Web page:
Steve Nash, Kevin Durant, and the Title Window
Steve Nash retired today. For some reason, it reminded me of Kevin Durant.
Title windows in sports close amazingly quickly, and for many beloved athletes, it's a downer. I never rooted for another NBA player to win his first title more than I did Nash. He and Mike D’Antoni revolutionized basketball with the Phoenix Suns, a running team that bridged the gap between the physical star power of the early-2000’s Lakers and the analytic-driven small ball of today. In short - they were fun to watch.
They never won a title though, each year for a different reason.
In 2006, at arguably their prime, they lost Amar’e Stoudemire for the season to a knee injury. In 2007, Robert Horry elbowed Steve Nash into the scorers’ table, ending in a suspension of Stoudemire for an important Game 7.
In 2008, freshly minted general manager Steve Kerr swung for the fences, acquiring Shaq exclusively to play the dominant frontcourts of the Spurs and Lakers. The gamble failed.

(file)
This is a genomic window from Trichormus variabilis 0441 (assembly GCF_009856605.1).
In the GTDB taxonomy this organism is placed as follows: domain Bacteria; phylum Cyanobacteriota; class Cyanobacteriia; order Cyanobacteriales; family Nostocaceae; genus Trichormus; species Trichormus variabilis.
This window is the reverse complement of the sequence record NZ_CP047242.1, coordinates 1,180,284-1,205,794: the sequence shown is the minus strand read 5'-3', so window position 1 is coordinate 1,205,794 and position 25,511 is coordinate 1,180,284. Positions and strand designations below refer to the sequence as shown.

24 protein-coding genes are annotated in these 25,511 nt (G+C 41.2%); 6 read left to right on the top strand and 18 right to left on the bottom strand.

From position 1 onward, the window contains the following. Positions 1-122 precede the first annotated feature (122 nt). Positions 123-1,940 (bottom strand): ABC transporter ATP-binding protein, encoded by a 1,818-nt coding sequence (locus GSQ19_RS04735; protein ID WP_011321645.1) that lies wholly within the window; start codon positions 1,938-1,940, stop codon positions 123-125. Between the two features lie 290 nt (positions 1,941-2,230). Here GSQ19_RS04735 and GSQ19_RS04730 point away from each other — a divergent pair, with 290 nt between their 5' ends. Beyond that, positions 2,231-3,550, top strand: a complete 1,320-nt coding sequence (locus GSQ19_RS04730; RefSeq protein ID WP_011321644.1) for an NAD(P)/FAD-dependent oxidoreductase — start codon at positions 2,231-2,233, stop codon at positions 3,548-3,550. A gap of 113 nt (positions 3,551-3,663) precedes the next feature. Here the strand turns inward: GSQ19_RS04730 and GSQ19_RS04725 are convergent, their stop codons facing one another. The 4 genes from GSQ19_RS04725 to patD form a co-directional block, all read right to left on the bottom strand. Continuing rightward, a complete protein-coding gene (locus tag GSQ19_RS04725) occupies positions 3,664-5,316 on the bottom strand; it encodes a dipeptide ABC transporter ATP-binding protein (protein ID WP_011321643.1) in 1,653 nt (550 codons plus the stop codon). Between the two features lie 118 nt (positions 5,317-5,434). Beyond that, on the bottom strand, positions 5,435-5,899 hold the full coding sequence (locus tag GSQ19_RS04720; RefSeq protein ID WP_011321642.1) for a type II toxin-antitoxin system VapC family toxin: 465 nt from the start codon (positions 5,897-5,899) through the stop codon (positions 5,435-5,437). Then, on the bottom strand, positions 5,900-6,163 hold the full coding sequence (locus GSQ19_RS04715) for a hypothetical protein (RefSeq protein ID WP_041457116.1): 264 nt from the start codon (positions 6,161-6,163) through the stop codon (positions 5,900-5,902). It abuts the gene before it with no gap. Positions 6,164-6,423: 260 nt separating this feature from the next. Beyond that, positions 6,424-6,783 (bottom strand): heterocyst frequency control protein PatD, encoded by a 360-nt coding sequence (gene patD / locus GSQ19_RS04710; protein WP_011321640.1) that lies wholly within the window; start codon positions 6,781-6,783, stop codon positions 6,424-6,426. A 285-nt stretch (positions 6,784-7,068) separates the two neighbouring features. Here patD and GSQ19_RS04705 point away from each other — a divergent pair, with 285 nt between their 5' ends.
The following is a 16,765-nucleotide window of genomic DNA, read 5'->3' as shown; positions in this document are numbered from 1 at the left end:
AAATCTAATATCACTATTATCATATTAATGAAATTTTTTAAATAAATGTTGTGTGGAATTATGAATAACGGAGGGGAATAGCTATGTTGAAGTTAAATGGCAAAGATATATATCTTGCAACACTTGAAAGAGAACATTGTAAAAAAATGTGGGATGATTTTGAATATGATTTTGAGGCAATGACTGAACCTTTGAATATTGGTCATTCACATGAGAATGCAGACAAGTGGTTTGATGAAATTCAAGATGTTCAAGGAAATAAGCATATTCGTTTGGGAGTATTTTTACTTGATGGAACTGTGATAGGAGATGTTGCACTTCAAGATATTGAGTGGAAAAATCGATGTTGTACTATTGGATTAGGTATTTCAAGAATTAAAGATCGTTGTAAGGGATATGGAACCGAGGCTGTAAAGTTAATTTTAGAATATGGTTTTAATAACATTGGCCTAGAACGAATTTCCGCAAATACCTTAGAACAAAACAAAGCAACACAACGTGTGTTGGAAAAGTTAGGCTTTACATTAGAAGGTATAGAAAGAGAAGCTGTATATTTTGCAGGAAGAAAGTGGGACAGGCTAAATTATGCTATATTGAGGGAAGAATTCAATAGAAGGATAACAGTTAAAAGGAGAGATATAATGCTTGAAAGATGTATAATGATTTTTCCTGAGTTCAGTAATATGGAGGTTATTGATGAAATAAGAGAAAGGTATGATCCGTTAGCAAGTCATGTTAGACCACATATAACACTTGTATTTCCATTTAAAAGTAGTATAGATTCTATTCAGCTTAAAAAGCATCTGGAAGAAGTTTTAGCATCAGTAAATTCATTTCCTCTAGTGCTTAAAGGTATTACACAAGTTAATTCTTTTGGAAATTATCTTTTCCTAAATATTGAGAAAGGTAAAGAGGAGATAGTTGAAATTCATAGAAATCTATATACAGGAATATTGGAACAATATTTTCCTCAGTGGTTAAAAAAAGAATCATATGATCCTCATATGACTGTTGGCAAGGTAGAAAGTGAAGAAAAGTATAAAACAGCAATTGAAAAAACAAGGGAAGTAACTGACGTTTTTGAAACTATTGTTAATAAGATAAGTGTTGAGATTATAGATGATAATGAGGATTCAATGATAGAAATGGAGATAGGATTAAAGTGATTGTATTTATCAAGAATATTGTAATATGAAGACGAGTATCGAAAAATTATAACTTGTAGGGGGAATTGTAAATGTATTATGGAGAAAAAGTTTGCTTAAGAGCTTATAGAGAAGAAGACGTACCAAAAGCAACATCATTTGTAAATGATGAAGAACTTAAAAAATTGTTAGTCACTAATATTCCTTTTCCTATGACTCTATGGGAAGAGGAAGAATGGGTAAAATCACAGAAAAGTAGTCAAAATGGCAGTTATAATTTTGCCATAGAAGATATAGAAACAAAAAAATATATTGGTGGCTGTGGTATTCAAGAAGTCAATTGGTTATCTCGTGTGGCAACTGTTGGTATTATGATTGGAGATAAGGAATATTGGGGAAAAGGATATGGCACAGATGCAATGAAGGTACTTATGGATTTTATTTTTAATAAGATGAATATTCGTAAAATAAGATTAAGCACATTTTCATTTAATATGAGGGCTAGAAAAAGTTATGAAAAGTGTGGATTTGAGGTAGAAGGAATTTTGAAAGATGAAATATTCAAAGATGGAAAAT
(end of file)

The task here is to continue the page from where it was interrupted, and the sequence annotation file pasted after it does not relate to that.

In 2010, the more grizzled Suns made a surprising push all the way back to the Western Conference Finals. In a pivotal Game 5, Ron Freaking Artest of all people hit a game-winner, swinging the series back to the Lakers, who would eventually win the title.
They never got another crack at it. Nash went to the Lakers to salvage another opportunity, but it was too late. The window had closed.
So what of Kevin Durant? His window is still open, but the reasons for him winning a title seem as devastatingly similar as Nash's. In 2012, the Thunder made the Finals with a dynamic bench scorer named James Harden. Following the season, Harden was traded, and the Thunder have never been quite as strong. This year, with Russell Westbrook taking the leap from Robin to Batman 2.0, Durant has missed substantial time with a foot injury - a tough area of the body to injure for a basketball player.
Obviously, Durant is young. His window seems like it’ll be open for a long time. That’s what we though of Nash, though. Eventually, the window shuts, and people leave unhappy.
I’m sad to see Steve Nash retire, but it was time to let the dream go. For Kevin Durant, there are many years of opportunity left. I hope he gets the title all great players deserve.